If you are close to a wildfire evacuation zone, but still safe, you can offer your home to victims of wildfires, emergency responders and volunteers, or even animals. AirBnB has a website where you can offer your space to people who qualify. It takes the guesswork out of opening your home, because guests must certify their need before they can book your home. Local animal shelters can use help fostering animals while their owners find new homes. You may need to be certified with the shelter, so ask for the qualification process. Again, you can always donate cash to any organization that helps with victim relief to feel a part of their mission. Organizations that depend on donations will have higher expenses during a crisis, so cash is always welcome.

Volunteer

Nonprofits that send relief to wildfire zones are often stretched thin during a crisis. Offer to volunteer by serving in an animal shelter cleaning up cages. If you have medical training, check with your licensing board to see how you can help victims. Many people don’t think about getting their dental aids or eyeglasses when they’re evacuating. Opticians, dentists, and doctors are needed to provide assistance.

The Red Cross usually has a volunteer process to help you get involved quickly. Check with local churches to see what their needs are. Cleanup efforts after a natural disaster can take months. Once the fire is out, families may need help sorting through the fire remains.

Don’t think that you can’t help. Be prepared to take care of your own expenses. The organizations that assist victims don’t have the time or resources to place volunteers in housing. Try to be efficient in your efforts.

If you personally know victims, you can help by getting information for them on where to get help. Let a family come to your home to use your WiFi and phone to get help. Offer to get victims to the right agencies to find help. Although the federal government offers assistance through FEMA, many state organizations also have programs for victims. Don’t let people get caught in scams. There is never a charge for helping wildfire victims get relief from a government agency.

The Importance of Wildfire Preparedness

Wildfires are a serious problem in the United States. A wildfire can occur anywhere or anytime. If you live near a forest, grassland or prairie, be prepared to evacuate. If you are told to evacuate, get to a safe place right away. Sign up for community alerts through your local warning system or use the NOAA Weather Radio to get instructions. If you can’t get out, call 911. Emergency responders may be delayed or even impossible due to weather or impassable roads. Use lights to help responders find you at night or during smoky conditions.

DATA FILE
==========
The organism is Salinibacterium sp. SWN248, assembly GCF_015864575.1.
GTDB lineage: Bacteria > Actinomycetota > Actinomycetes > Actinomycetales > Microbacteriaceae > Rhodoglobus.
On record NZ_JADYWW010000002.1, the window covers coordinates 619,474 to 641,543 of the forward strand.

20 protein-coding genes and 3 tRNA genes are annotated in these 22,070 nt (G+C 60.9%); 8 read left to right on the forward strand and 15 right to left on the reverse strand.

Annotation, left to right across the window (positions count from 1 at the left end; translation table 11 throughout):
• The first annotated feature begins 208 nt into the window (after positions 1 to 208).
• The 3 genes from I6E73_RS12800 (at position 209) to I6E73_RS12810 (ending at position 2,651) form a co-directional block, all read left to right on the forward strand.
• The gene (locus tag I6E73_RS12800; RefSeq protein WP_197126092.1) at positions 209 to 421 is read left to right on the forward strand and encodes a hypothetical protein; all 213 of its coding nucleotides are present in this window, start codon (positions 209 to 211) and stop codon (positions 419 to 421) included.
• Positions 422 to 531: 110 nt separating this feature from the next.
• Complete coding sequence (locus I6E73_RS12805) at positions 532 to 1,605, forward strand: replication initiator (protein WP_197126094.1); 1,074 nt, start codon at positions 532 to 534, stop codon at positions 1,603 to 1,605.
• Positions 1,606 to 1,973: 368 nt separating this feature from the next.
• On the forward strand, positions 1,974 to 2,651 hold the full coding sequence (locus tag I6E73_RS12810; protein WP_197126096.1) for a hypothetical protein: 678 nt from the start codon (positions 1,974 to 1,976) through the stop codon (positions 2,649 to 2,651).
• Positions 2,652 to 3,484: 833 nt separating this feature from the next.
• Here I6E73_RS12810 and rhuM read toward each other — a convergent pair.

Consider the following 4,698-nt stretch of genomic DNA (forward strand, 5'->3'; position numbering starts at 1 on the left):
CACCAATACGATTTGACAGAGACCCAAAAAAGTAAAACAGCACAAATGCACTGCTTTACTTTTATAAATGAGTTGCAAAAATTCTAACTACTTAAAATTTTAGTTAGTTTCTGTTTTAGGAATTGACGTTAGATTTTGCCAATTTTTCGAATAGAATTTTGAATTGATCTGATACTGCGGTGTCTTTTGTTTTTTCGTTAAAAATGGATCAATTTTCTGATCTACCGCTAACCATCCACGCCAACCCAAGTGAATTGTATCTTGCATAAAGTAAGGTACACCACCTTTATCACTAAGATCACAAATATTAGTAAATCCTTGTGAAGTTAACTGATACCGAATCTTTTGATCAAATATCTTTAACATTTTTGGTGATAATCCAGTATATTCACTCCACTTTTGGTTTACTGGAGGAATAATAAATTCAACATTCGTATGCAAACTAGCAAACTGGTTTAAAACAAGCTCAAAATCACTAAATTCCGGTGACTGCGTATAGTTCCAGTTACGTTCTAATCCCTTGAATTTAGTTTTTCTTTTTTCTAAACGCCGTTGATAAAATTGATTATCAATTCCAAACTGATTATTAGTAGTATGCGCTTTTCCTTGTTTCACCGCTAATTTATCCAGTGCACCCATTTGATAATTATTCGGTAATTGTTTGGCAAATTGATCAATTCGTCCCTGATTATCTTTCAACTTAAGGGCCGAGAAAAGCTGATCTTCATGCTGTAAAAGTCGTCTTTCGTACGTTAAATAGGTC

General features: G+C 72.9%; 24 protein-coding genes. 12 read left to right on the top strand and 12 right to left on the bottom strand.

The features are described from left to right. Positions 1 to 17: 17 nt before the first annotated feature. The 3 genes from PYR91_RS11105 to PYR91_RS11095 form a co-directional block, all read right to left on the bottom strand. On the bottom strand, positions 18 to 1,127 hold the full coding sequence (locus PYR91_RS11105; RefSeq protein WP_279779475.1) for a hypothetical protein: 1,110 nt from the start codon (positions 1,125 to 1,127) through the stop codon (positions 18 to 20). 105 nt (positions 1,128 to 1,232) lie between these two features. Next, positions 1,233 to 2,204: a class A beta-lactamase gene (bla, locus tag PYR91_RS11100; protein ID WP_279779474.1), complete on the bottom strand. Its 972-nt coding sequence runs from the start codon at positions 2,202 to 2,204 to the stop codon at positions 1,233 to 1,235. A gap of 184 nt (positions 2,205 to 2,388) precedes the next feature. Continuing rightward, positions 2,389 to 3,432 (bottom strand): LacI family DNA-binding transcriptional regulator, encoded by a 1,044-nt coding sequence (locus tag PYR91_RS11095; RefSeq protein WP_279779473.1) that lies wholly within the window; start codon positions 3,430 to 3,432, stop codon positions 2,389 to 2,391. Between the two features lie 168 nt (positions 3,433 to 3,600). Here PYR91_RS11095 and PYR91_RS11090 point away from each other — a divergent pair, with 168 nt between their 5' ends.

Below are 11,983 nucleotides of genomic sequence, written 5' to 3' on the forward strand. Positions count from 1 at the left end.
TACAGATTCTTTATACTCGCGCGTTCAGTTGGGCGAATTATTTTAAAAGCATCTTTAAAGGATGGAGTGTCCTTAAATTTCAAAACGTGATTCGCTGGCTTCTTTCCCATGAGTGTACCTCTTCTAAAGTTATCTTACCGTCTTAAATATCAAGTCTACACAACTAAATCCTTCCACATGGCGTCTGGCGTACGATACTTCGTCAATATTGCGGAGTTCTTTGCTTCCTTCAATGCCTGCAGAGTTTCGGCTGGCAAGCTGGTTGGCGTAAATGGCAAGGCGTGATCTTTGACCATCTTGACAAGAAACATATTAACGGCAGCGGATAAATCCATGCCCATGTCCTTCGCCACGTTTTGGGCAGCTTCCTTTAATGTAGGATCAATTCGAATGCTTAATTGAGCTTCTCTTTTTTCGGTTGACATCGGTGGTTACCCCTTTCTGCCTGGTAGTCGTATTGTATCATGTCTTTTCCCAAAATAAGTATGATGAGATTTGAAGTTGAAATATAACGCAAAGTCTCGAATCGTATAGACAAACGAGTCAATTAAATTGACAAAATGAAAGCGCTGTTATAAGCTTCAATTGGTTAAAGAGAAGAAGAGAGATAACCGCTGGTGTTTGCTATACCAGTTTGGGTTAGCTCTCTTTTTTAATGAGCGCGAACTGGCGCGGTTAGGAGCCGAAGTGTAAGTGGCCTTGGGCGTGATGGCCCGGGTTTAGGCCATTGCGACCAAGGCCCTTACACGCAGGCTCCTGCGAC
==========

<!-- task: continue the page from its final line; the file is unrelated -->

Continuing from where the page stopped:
Have an evacuation plan for your family, pets, and livestock. Keep emergency supplies on hand such as N95 respirator masks, important documents, and medications. Be cautious when leaving your home. Watch for live embers and heat pockets on the ground that could burn you or your pets.

Prepare for wildfire loss by reviewing your insurance coverage to make sure you can replace your home if it is damaged in a fire. Make digital copies of your important documents. Keep a copy of important documents in a fireproof safe or a safety deposit box offsite. If your home is in a zone that could have a wildfire, consider using fireproof material when you make repairs or renovate your home.

Make a fire-resistant zone around your home. Don’t have fuel that would feed a fire closer than 30 feet from your home. Leaves, debris, and flammable material can easily ignite and transfer to your home. Make sure to have a hose attached to a water source that will reach all areas of your property. Know where your electric and gas shutoff controls are to turn them off in case of a fire danger.

Create a family communication plan that gives everyone in your family one point of contact. Communication systems are often limited during a disaster, which can make it difficult to get ahold of people. Designate a place to meet after an emergency to be safe. Know where the community safety shelters are in your town. Schools or churches often open their doors after a disaster as a place for families to get resources and assistance.

Are You Prepared For a Wildfire?

Most people don’t think about wildfire danger until the threat is imminent. Wildfire preparation can help you and your family stay safe during a wildfire or other crisis situation. Stay calm and listen to authorities during the crisis. The more prepared you are for a wildfire, it will help you rebuild following the disaster.